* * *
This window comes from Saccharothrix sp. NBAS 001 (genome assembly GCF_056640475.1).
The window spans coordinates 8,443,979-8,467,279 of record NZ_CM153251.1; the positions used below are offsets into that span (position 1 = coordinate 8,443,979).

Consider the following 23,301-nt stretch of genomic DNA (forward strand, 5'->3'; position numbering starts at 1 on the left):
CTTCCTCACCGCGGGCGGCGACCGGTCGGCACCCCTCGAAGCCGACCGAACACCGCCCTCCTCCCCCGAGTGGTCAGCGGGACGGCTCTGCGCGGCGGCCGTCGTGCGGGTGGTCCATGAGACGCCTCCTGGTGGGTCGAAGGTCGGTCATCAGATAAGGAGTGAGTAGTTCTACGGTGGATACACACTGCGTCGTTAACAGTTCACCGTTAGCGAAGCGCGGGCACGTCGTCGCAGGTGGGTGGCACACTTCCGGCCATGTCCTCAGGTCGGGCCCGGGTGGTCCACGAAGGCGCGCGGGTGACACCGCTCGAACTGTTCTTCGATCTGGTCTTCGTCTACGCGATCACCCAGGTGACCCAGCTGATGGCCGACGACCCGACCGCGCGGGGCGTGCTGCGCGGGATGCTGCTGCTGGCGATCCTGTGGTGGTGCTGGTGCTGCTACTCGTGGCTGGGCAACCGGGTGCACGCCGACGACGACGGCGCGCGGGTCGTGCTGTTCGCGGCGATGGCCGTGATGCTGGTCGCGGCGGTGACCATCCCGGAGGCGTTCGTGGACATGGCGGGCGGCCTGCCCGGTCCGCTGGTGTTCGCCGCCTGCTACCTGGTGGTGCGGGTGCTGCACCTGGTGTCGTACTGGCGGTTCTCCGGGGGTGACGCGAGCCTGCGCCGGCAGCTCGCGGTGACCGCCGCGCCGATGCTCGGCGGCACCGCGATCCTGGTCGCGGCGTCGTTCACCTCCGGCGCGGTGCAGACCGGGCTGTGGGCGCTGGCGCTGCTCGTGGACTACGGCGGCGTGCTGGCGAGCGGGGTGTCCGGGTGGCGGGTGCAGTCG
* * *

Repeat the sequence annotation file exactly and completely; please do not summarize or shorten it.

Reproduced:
This window comes from Saccharothrix sp. NBAS 001 (genome assembly GCF_056640475.1).
The window spans coordinates 8,443,979-8,467,279 of record NZ_CM153251.1; the positions used below are offsets into that span (position 1 = coordinate 8,443,979).

Consider the following 23,301-nt stretch of genomic DNA (forward strand, 5'->3'; position numbering starts at 1 on the left):
CTTCCTCACCGCGGGCGGCGACCGGTCGGCACCCCTCGAAGCCGACCGAACACCGCCCTCCTCCCCCGAGTGGTCAGCGGGACGGCTCTGCGCGGCGGCCGTCGTGCGGGTGGTCCATGAGACGCCTCCTGGTGGGTCGAAGGTCGGTCATCAGATAAGGAGTGAGTAGTTCTACGGTGGATACACACTGCGTCGTTAACAGTTCACCGTTAGCGAAGCGCGGGCACGTCGTCGCAGGTGGGTGGCACACTTCCGGCCATGTCCTCAGGTCGGGCCCGGGTGGTCCACGAAGGCGCGCGGGTGACACCGCTCGAACTGTTCTTCGATCTGGTCTTCGTCTACGCGATCACCCAGGTGACCCAGCTGATGGCCGACGACCCGACCGCGCGGGGCGTGCTGCGCGGGATGCTGCTGCTGGCGATCCTGTGGTGGTGCTGGTGCTGCTACTCGTGGCTGGGCAACCGGGTGCACGCCGACGACGACGGCGCGCGGGTCGTGCTGTTCGCGGCGATGGCCGTGATGCTGGTCGCGGCGGTGACCATCCCGGAGGCGTTCGTGGACATGGCGGGCGGCCTGCCCGGTCCGCTGGTGTTCGCCGCCTGCTACCTGGTGGTGCGGGTGCTGCACCTGGTGTCGTACTGGCGGTTCTCCGGGGGTGACGCGAGCCTGCGCCGGCAGCTCGCGGTGACCGCCGCGCCGATGCTCGGCGGCACCGCGATCCTGGTCGCGGCGTCGTTCACCTCCGGCGCGGTGCAGACCGGGCTGTGGGCGCTGGCGCTGCTCGTGGACTACGGCGGCGTGCTGGCGAGCGGGGTGTCCGGGTGGCGGGTGCAGTCG